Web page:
Clearly Santokie has the better bowling record, maybe it was Nurse's slightly better batting record that gave him the edge for this game. Only the selectors can answer this, but wouldn't it be better to have someone who is excellent at one aspect of the game (fielding not included since all players should be good fielders) as opposed to a player who is decent in all aspects. In addition there seems to be no rewarding bowlers for performing well in the domestic competition.

The game itself was good to look at in most parts, Andre Fletcher has again failed at the international level and he must learn that he could use his bat to hit the ball and not his pads, doing this may improve his statistics from an average of 10.61 and strike rate of 91.39. There was good batting by Lendl Simmons and Darren Bravo who carried the West Indies from 2 for 1 to 101 for 2, Simmons played like a man with a point to prove and showed everyone that it was a mistake not to take him to the CWC, he showed great skill against both spin and pace.

Bravo's knock was a good one, but again he got out with a big score in sight by poor shot selection. If the shot had gone for six it would have been hailed as a great shot, but the fact is it didn't and it caused a promising innings to come to a premature end. This is an aspect of his game that Desmond Haynes will no doubt be looking into.

Marlon Samuels had a match to forget, from struggling to put the ball into the gaps to almost dropping Umar Akmal. That being said it was good to see him back in West Indies colours and undoubtedly he will shine in the ODI's and test matches.

Take nothing away from this team, this was a good win given all that went on off the field of play that could have distracted the players. In the weeks to come there may be more disclosures about the Chris Gayle saga and the dropping of Chanderpaul and Sarwan. Given the importance of West Indies cricket to the region, the minutes of all selection meeting should be made public. This would go a long way into eliminating the I say, they say banter.

Saturday brings a whole new challenge too this team, one that they should make the best off and shock the cricketing world. To the WICB, stop being so secretive and make everything public. Good luck guys and may you have a great game this Gloria Saturday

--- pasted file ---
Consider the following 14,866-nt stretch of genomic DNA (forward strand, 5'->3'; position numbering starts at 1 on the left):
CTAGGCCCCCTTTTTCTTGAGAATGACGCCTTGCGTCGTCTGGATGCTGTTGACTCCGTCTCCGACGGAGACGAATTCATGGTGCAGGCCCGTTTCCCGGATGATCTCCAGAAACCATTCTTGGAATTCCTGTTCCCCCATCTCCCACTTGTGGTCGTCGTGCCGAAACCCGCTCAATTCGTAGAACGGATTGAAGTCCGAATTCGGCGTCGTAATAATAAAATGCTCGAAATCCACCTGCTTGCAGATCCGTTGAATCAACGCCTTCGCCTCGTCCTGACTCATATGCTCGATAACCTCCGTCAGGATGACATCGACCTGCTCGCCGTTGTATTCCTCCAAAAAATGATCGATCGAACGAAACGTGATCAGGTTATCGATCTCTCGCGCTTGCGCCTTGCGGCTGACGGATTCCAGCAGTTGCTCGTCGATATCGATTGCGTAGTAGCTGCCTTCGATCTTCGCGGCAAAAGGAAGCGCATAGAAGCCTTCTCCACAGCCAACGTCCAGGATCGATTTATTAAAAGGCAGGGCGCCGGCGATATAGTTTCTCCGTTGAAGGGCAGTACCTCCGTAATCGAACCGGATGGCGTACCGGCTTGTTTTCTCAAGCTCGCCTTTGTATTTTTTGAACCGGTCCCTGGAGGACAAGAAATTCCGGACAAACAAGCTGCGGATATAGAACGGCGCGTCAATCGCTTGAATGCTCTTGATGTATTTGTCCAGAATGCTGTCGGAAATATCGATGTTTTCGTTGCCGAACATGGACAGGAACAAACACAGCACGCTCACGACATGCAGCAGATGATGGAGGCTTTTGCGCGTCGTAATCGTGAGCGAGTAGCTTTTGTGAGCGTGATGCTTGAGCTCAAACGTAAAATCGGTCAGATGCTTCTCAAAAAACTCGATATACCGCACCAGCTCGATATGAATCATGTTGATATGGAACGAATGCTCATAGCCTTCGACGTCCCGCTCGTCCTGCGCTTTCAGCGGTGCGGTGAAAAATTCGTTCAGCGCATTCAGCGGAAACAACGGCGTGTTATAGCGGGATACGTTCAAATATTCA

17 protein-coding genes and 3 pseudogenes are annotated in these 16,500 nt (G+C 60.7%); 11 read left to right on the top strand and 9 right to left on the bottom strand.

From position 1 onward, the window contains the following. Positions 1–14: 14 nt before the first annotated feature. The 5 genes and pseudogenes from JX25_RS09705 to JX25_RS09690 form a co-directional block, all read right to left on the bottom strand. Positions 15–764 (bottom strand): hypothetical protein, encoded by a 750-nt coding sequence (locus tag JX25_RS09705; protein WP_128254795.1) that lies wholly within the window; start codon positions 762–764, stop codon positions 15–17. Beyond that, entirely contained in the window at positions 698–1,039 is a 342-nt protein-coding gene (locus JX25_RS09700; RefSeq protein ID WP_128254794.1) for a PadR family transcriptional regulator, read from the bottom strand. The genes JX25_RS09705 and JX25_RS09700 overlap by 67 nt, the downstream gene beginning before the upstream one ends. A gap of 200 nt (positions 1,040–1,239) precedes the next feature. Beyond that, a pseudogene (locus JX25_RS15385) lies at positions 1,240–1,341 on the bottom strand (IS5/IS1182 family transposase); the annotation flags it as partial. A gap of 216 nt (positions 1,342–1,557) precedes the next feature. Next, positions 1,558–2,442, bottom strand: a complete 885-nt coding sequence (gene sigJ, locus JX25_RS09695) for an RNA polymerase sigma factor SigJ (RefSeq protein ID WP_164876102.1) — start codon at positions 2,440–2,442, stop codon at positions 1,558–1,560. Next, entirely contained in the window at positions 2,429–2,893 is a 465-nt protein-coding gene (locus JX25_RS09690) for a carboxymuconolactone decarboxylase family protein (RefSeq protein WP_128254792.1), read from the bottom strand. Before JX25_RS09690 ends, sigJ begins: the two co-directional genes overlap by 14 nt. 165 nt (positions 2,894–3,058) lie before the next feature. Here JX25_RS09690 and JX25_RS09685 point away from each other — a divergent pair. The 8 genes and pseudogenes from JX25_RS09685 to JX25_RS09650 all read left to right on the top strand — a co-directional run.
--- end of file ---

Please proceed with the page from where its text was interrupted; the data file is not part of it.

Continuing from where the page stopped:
Monday, 11 April 2011

Johnnie's Fry Bake: Memories

Johnnie's Fry Bake: Memories: "In 1997 I was a trainee at the local sugar factory when we were all called into a room at the HR building and told that they will no longer ..."


In 1997 I was a trainee at the local sugar factory when we were all called into a room at the HR building and told that they will no longer be continuing our programme with immediate effect. This of course came as a shock to everyone, who now had to wonder where would we get training or even a job.

It was months before I was able to secure a job, during which time I had the bright idea to stop training with the Dow Village Cricket Club and try my luck with the nationally known Wanderers Cricket Club. To my surprise they were very accommodating of new players and I was welcomed quite warmly and even given the nickname as "Wimpy" since they say I resembled the skippers brother who had the same nickname. You could imagine the confusion this caused.

The training was rigorous, starting with many laps around the ground, then batting, bowling and fielding. Since there was no nets, all practice sessions took place in the middle, the evening was finished with catching practice. I didn't mind it at all since I was practising alongside players such as Richard SieuchanMarlon BlackDenis Rampersad, the latter two and myself went to the same schools from primary all the way to secondary school. This made acclimatization into the club so much easier.